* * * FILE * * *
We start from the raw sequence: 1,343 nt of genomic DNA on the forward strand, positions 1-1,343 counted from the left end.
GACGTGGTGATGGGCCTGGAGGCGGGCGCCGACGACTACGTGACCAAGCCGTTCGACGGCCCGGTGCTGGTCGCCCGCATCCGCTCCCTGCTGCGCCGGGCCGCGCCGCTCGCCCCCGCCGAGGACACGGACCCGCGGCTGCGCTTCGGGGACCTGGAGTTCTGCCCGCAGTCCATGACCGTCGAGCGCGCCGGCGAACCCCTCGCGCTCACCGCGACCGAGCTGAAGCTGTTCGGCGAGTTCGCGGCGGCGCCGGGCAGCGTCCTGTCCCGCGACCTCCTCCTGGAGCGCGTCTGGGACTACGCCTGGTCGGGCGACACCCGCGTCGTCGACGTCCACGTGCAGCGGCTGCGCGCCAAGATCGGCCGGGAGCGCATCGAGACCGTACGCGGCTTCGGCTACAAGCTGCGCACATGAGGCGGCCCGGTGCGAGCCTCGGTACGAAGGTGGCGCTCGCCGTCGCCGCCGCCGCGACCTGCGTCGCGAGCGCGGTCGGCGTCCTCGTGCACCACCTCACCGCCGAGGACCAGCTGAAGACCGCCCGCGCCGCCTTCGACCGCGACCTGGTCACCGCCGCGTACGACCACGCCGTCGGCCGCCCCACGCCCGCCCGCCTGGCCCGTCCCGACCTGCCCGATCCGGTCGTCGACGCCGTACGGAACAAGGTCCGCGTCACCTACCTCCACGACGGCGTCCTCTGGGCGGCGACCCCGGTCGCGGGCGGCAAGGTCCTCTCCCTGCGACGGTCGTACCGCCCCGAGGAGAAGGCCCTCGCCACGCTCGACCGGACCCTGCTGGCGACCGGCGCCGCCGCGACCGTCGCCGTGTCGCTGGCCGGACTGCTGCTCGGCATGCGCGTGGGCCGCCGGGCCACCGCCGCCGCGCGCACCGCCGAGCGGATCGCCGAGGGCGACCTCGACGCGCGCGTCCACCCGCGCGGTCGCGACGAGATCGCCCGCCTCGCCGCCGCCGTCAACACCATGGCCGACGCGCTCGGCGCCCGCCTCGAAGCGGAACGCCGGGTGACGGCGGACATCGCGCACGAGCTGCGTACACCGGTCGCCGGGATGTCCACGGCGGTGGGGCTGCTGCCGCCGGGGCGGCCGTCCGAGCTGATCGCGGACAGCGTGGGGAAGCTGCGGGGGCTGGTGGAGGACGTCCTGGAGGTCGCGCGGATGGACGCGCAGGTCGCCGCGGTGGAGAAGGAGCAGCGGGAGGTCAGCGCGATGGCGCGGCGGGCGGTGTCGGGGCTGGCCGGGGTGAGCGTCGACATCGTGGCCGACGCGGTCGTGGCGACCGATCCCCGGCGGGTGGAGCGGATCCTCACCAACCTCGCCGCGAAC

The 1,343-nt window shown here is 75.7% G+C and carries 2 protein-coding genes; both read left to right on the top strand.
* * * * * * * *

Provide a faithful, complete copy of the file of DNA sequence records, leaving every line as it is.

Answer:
We start from the raw sequence: 1,343 nt of genomic DNA on the forward strand, positions 1-1,343 counted from the left end.
GACGTGGTGATGGGCCTGGAGGCGGGCGCCGACGACTACGTGACCAAGCCGTTCGACGGCCCGGTGCTGGTCGCCCGCATCCGCTCCCTGCTGCGCCGGGCCGCGCCGCTCGCCCCCGCCGAGGACACGGACCCGCGGCTGCGCTTCGGGGACCTGGAGTTCTGCCCGCAGTCCATGACCGTCGAGCGCGCCGGCGAACCCCTCGCGCTCACCGCGACCGAGCTGAAGCTGTTCGGCGAGTTCGCGGCGGCGCCGGGCAGCGTCCTGTCCCGCGACCTCCTCCTGGAGCGCGTCTGGGACTACGCCTGGTCGGGCGACACCCGCGTCGTCGACGTCCACGTGCAGCGGCTGCGCGCCAAGATCGGCCGGGAGCGCATCGAGACCGTACGCGGCTTCGGCTACAAGCTGCGCACATGAGGCGGCCCGGTGCGAGCCTCGGTACGAAGGTGGCGCTCGCCGTCGCCGCCGCCGCGACCTGCGTCGCGAGCGCGGTCGGCGTCCTCGTGCACCACCTCACCGCCGAGGACCAGCTGAAGACCGCCCGCGCCGCCTTCGACCGCGACCTGGTCACCGCCGCGTACGACCACGCCGTCGGCCGCCCCACGCCCGCCCGCCTGGCCCGTCCCGACCTGCCCGATCCGGTCGTCGACGCCGTACGGAACAAGGTCCGCGTCACCTACCTCCACGACGGCGTCCTCTGGGCGGCGACCCCGGTCGCGGGCGGCAAGGTCCTCTCCCTGCGACGGTCGTACCGCCCCGAGGAGAAGGCCCTCGCCACGCTCGACCGGACCCTGCTGGCGACCGGCGCCGCCGCGACCGTCGCCGTGTCGCTGGCCGGACTGCTGCTCGGCATGCGCGTGGGCCGCCGGGCCACCGCCGCCGCGCGCACCGCCGAGCGGATCGCCGAGGGCGACCTCGACGCGCGCGTCCACCCGCGCGGTCGCGACGAGATCGCCCGCCTCGCCGCCGCCGTCAACACCATGGCCGACGCGCTCGGCGCCCGCCTCGAAGCGGAACGCCGGGTGACGGCGGACATCGCGCACGAGCTGCGTACACCGGTCGCCGGGATGTCCACGGCGGTGGGGCTGCTGCCGCCGGGGCGGCCGTCCGAGCTGATCGCGGACAGCGTGGGGAAGCTGCGGGGGCTGGTGGAGGACGTCCTGGAGGTCGCGCGGATGGACGCGCAGGTCGCCGCGGTGGAGAAGGAGCAGCGGGAGGTCAGCGCGATGGCGCGGCGGGCGGTGTCGGGGCTGGCCGGGGTGAGCGTCGACATCGTGGCCGACGCGGTCGTGGCGACCGATCCCCGGCGGGTGGAGCGGATCCTCACCAACCTCGCCGCGAAC

The 1,343-nt window shown here is 75.7% G+C and carries 2 protein-coding genes; both read left to right on the top strand.